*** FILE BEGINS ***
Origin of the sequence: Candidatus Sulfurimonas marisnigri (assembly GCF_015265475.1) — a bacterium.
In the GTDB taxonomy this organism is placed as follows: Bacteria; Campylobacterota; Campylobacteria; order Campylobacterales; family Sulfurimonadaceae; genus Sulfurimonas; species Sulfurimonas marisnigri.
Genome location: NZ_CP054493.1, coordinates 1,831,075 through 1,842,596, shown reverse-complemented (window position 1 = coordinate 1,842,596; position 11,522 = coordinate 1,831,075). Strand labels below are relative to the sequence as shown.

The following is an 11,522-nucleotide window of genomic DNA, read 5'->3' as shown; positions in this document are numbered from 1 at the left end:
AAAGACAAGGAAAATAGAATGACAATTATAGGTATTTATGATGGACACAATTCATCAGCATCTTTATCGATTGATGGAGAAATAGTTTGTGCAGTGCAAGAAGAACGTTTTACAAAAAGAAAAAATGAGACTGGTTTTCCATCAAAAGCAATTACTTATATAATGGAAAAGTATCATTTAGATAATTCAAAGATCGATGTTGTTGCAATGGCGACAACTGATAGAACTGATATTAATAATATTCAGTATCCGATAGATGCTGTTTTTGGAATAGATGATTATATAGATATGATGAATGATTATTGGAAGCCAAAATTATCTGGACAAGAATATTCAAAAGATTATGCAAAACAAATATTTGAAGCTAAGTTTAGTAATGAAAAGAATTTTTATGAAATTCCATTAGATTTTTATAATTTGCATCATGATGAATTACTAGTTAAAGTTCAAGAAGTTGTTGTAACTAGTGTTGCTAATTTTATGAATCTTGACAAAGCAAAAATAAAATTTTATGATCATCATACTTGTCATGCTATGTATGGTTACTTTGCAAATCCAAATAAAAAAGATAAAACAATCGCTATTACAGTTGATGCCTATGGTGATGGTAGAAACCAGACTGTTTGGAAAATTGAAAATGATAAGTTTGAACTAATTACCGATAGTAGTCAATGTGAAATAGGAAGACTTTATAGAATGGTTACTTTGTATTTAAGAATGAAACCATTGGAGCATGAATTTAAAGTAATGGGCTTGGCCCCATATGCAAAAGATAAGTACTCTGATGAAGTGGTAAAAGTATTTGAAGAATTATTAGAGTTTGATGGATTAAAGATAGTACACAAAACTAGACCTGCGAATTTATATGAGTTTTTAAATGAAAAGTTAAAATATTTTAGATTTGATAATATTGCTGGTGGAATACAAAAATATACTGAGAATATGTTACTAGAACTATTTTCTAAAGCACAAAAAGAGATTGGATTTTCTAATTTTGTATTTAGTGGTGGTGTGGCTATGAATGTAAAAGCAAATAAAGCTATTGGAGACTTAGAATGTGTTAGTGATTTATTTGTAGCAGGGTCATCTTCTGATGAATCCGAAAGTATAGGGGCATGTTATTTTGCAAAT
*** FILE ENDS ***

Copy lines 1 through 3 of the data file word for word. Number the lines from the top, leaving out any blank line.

Origin of the sequence: Candidatus Sulfurimonas marisnigri (assembly GCF_015265475.1) — a bacterium.
In the GTDB taxonomy this organism is placed as follows: Bacteria; Campylobacterota; Campylobacteria; order Campylobacterales; family Sulfurimonadaceae; genus Sulfurimonas; species Sulfurimonas marisnigri.
Genome location: NZ_CP054493.1, coordinates 1,831,075 through 1,842,596, shown reverse-complemented (window position 1 = coordinate 1,842,596; position 11,522 = coordinate 1,831,075). Strand labels below are relative to the sequence as shown.